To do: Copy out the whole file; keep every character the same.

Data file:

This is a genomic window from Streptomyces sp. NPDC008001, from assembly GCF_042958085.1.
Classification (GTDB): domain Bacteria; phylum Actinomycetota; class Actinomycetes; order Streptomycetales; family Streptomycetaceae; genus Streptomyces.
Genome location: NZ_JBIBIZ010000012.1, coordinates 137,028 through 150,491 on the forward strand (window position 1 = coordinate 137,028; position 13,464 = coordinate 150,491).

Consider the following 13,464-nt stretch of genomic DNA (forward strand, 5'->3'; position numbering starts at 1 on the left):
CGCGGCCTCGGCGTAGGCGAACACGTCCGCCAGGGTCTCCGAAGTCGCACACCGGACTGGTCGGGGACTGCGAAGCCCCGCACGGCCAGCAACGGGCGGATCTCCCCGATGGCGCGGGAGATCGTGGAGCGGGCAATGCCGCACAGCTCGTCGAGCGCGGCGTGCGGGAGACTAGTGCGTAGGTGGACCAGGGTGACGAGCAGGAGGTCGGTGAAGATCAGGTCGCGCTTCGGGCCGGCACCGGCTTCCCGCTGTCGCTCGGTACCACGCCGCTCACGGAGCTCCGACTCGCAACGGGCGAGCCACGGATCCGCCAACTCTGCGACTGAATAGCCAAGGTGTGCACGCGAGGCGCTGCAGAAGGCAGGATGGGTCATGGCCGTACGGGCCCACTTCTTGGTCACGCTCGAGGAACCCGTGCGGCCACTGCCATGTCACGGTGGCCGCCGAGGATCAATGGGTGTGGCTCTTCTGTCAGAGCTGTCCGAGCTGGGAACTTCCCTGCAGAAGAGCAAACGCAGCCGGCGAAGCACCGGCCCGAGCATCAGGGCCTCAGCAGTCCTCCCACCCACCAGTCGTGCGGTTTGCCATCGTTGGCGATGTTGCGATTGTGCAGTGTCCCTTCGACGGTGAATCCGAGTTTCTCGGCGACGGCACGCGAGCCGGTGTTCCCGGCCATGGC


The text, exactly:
This is a genomic window from Streptomyces sp. NPDC008001, from assembly GCF_042958085.1.
Classification (GTDB): domain Bacteria; phylum Actinomycetota; class Actinomycetes; order Streptomycetales; family Streptomycetaceae; genus Streptomyces.
Genome location: NZ_JBIBIZ010000012.1, coordinates 137,028 through 150,491 on the forward strand (window position 1 = coordinate 137,028; position 13,464 = coordinate 150,491).

Consider the following 13,464-nt stretch of genomic DNA (forward strand, 5'->3'; position numbering starts at 1 on the left):
CGCGGCCTCGGCGTAGGCGAACACGTCCGCCAGGGTCTCCGAAGTCGCACACCGGACTGGTCGGGGACTGCGAAGCCCCGCACGGCCAGCAACGGGCGGATCTCCCCGATGGCGCGGGAGATCGTGGAGCGGGCAATGCCGCACAGCTCGTCGAGCGCGGCGTGCGGGAGACTAGTGCGTAGGTGGACCAGGGTGACGAGCAGGAGGTCGGTGAAGATCAGGTCGCGCTTCGGGCCGGCACCGGCTTCCCGCTGTCGCTCGGTACCACGCCGCTCACGGAGCTCCGACTCGCAACGGGCGAGCCACGGATCCGCCAACTCTGCGACTGAATAGCCAAGGTGTGCACGCGAGGCGCTGCAGAAGGCAGGATGGGTCATGGCCGTACGGGCCCACTTCTTGGTCACGCTCGAGGAACCCGTGCGGCCACTGCCATGTCACGGTGGCCGCCGAGGATCAATGGGTGTGGCTCTTCTGTCAGAGCTGTCCGAGCTGGGAACTTCCCTGCAGAAGAGCAAACGCAGCCGGCGAAGCACCGGCCCGAGCATCAGGGCCTCAGCAGTCCTCCCACCCACCAGTCGTGCGGTTTGCCATCGTTGGCGATGTTGCGATTGTGCAGTGTCCCTTCGACGGTGAATCCGAGTTTCTCGGCGACGGCACGCGAGCCGGTGTTCCCGGCCATGGC